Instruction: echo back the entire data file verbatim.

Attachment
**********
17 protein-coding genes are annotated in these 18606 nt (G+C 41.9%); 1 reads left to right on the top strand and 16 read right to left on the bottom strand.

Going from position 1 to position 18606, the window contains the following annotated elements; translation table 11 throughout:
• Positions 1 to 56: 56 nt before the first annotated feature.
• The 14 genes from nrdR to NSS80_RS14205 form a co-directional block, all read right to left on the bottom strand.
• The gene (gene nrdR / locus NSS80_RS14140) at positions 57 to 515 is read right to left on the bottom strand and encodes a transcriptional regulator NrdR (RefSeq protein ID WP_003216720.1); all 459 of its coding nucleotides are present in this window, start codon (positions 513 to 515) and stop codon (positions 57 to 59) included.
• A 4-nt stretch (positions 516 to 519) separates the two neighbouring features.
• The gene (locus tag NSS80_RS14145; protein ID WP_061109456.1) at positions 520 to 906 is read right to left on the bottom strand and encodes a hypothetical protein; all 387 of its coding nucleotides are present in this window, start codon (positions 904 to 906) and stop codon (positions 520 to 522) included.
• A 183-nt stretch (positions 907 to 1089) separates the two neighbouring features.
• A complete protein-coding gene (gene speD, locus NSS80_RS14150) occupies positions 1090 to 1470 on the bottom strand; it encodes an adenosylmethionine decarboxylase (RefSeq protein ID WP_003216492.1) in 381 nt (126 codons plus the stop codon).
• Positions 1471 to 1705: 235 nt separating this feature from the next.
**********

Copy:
17 protein-coding genes are annotated in these 18606 nt (G+C 41.9%); 1 reads left to right on the top strand and 16 read right to left on the bottom strand.

Going from position 1 to position 18606, the window contains the following annotated elements; translation table 11 throughout:
• Positions 1 to 56: 56 nt before the first annotated feature.
• The 14 genes from nrdR to NSS80_RS14205 form a co-directional block, all read right to left on the bottom strand.
• The gene (gene nrdR / locus NSS80_RS14140) at positions 57 to 515 is read right to left on the bottom strand and encodes a transcriptional regulator NrdR (RefSeq protein ID WP_003216720.1); all 459 of its coding nucleotides are present in this window, start codon (positions 513 to 515) and stop codon (positions 57 to 59) included.
• A 4-nt stretch (positions 516 to 519) separates the two neighbouring features.
• The gene (locus tag NSS80_RS14145; protein ID WP_061109456.1) at positions 520 to 906 is read right to left on the bottom strand and encodes a hypothetical protein; all 387 of its coding nucleotides are present in this window, start codon (positions 904 to 906) and stop codon (positions 520 to 522) included.
• A 183-nt stretch (positions 907 to 1089) separates the two neighbouring features.
• A complete protein-coding gene (gene speD, locus NSS80_RS14150) occupies positions 1090 to 1470 on the bottom strand; it encodes an adenosylmethionine decarboxylase (RefSeq protein ID WP_003216492.1) in 381 nt (126 codons plus the stop codon).
• Positions 1471 to 1705: 235 nt separating this feature from the next.